The two big questions I have about the election are: why would you be a National Party MP anymore?

And, isn’t the Coalition, um, a coalition? I thought it was pretty common for Australia to be run by an alliance of parties who couldn’t form government in their own right.

So I decided to find out by trawling Wikipedia. The last time the Libs had a majority of lower house seats was 1996: but only just. 75 out of 148 seats. And that was after Paul Keating’s disastrous Captain Whacky washout.

Year ALP Libs Nats Others Lib %
2007 83 55 10 2 36.7%
2004 60 74 12 4 49.3%
2001 65 68 13 4 45.3%
1998 67 64 16 1 43.2%
1996 49 75 18 6 50.7%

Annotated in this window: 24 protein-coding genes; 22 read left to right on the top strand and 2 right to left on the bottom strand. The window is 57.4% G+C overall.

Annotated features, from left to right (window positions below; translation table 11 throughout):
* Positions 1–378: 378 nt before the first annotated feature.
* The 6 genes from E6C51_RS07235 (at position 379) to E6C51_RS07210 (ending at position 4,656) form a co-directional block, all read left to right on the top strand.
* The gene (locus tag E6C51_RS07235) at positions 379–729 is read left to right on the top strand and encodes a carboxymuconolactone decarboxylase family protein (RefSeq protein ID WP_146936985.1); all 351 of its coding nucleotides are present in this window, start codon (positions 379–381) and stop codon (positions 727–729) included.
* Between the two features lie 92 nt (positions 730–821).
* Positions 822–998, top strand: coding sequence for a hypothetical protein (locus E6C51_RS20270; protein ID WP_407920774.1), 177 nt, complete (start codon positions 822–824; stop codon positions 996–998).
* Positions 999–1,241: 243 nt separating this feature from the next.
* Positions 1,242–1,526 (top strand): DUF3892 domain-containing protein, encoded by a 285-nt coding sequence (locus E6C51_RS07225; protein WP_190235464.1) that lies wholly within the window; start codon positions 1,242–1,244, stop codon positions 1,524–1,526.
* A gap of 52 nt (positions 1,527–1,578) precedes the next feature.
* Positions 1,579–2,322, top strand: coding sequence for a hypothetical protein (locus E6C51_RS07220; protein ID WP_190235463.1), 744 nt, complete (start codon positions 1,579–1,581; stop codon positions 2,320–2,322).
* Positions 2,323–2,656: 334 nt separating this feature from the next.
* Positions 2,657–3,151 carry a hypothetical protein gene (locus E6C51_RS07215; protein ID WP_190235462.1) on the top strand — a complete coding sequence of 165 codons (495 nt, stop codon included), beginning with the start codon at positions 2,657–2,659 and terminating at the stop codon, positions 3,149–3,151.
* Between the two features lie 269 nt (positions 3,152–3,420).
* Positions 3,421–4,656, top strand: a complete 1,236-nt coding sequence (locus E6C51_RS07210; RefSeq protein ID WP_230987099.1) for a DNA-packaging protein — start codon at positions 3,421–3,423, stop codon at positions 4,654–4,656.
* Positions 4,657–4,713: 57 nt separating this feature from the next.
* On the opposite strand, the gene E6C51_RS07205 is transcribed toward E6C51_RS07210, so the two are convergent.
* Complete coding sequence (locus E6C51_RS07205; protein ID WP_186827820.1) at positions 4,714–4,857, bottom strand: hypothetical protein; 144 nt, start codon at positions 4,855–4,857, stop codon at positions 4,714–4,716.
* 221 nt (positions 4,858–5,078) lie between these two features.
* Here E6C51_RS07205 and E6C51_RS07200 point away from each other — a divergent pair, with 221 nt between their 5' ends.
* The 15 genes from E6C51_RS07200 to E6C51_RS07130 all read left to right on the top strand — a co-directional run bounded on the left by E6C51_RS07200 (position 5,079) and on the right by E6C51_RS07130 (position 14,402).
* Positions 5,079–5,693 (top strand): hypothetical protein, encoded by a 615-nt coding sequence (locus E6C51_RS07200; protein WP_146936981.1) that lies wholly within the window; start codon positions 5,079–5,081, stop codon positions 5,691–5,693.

1993 80 49 16 2 33.3%

You might object that the Coalition is a coalition in name only, and that it is de facto a single party with a perfectly coherent platform of “agrarian socialist free-market family-values boats boats boats no great big new taxes defend regional Australia no NBN.”

To which I would respond by repeating my first question.


2 responses to “Hung

  1. A party that represents itself as a noble rabble of hard-talking, straight-shooting mavericks each parochially representing his electorate is going to have a pretty hard time articulating its superiority to an actual straight-shooting maverick.

    So any sufficiently ornery kook in a funny hat can rip a seat from the Nationals, the only question is whether they manage to do anything with it. The hung parliament now apparently proves “Australia has chosen” Bob Katter to restore democracy.

  2. There is a lot of Katter-love on Twitter at the moment, because of the NPC appearance. It’s creepy.

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